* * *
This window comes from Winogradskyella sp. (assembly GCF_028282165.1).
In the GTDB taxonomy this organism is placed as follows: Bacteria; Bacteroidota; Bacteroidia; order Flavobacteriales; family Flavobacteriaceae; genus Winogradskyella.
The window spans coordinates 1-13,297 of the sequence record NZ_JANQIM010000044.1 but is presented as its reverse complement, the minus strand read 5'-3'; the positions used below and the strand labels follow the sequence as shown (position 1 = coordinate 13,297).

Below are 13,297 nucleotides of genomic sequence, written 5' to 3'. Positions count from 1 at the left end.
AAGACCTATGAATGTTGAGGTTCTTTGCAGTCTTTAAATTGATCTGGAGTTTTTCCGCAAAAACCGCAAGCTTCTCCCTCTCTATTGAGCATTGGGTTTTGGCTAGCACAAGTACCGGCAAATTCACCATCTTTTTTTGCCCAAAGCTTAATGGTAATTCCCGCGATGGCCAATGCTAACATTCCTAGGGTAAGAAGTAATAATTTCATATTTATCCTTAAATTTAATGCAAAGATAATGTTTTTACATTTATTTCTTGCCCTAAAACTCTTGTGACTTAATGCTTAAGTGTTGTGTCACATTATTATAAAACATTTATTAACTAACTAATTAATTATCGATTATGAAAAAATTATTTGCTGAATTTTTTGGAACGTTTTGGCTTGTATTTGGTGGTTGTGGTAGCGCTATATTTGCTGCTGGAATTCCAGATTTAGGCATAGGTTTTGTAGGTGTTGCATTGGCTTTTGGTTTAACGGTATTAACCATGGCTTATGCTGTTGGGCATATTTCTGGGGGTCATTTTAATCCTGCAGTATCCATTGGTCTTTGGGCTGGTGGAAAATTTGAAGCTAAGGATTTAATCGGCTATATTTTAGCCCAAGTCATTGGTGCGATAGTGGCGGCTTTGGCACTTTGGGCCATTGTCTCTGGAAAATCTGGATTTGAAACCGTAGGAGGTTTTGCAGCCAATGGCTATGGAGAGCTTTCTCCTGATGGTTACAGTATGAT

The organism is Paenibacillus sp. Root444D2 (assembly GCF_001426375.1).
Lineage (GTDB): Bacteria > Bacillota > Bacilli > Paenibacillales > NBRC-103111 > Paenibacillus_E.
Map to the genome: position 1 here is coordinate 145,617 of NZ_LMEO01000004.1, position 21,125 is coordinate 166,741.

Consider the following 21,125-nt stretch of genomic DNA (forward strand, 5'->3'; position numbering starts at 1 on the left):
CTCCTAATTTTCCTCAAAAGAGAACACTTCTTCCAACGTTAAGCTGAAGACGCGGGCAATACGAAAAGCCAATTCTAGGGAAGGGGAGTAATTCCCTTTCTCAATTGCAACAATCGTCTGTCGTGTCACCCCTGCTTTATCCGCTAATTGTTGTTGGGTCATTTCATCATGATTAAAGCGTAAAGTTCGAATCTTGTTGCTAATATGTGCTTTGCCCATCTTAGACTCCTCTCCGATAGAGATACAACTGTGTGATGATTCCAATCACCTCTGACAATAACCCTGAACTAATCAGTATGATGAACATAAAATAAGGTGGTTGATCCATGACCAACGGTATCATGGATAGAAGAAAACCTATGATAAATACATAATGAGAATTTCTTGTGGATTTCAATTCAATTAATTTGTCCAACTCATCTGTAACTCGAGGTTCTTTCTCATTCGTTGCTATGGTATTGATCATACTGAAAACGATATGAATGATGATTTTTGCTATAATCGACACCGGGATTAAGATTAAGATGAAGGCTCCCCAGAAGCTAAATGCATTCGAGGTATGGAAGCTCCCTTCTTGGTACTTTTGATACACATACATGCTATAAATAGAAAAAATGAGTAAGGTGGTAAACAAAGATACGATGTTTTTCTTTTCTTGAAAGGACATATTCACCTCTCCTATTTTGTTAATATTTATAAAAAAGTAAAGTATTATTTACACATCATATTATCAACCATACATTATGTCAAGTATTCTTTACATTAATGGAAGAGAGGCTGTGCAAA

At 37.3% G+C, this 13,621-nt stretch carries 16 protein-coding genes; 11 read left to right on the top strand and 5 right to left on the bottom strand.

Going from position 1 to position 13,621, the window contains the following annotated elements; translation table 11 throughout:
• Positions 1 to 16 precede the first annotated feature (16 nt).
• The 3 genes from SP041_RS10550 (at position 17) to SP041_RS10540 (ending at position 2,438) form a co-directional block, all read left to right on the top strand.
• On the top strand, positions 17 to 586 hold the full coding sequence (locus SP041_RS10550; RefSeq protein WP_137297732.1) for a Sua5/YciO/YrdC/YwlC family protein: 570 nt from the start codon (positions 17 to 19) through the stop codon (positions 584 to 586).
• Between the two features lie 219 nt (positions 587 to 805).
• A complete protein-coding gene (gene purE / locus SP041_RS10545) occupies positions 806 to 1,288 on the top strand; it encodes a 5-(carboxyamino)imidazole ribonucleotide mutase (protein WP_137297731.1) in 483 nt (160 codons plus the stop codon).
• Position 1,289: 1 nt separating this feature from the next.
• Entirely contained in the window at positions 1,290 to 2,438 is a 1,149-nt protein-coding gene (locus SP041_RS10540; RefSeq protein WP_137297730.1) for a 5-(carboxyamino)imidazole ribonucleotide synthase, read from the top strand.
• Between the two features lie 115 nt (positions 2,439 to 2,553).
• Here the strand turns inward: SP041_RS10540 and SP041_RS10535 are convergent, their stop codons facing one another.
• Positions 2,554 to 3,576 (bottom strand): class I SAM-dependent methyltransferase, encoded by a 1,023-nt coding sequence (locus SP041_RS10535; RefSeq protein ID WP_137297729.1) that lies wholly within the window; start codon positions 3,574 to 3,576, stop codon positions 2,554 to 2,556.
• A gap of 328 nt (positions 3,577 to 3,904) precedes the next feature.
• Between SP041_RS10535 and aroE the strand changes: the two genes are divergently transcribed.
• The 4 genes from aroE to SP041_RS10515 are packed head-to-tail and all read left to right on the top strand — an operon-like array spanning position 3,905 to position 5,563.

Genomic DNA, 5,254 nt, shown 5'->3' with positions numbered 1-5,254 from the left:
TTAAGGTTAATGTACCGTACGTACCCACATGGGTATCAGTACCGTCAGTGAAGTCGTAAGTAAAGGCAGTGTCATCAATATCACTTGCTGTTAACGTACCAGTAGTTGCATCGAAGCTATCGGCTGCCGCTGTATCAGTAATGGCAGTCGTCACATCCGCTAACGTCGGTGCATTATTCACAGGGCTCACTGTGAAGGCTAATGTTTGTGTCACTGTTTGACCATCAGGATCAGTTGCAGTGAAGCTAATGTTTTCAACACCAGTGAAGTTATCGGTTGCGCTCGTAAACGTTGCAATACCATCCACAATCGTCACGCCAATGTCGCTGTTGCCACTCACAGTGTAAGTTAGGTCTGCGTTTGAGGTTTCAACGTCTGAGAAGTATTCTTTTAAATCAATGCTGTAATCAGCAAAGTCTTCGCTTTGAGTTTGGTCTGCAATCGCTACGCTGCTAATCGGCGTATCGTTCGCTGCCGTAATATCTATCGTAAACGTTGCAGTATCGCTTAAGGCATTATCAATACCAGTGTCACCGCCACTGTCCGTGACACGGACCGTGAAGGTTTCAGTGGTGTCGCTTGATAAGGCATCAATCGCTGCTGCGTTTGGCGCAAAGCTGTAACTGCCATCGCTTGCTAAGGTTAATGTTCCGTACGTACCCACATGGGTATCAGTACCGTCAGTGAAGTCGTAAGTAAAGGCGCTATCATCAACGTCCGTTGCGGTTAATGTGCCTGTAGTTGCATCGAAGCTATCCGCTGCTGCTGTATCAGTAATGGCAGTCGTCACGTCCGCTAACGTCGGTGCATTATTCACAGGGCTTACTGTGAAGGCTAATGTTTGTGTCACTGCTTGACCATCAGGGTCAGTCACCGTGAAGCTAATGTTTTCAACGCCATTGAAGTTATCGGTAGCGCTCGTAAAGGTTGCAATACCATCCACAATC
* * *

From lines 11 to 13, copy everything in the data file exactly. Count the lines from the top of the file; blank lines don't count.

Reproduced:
At 37.3% G+C, this 13,621-nt stretch carries 16 protein-coding genes; 11 read left to right on the top strand and 5 right to left on the bottom strand.

Going from position 1 to position 13,621, the window contains the following annotated elements; translation table 11 throughout:
• Positions 1 to 16 precede the first annotated feature (16 nt).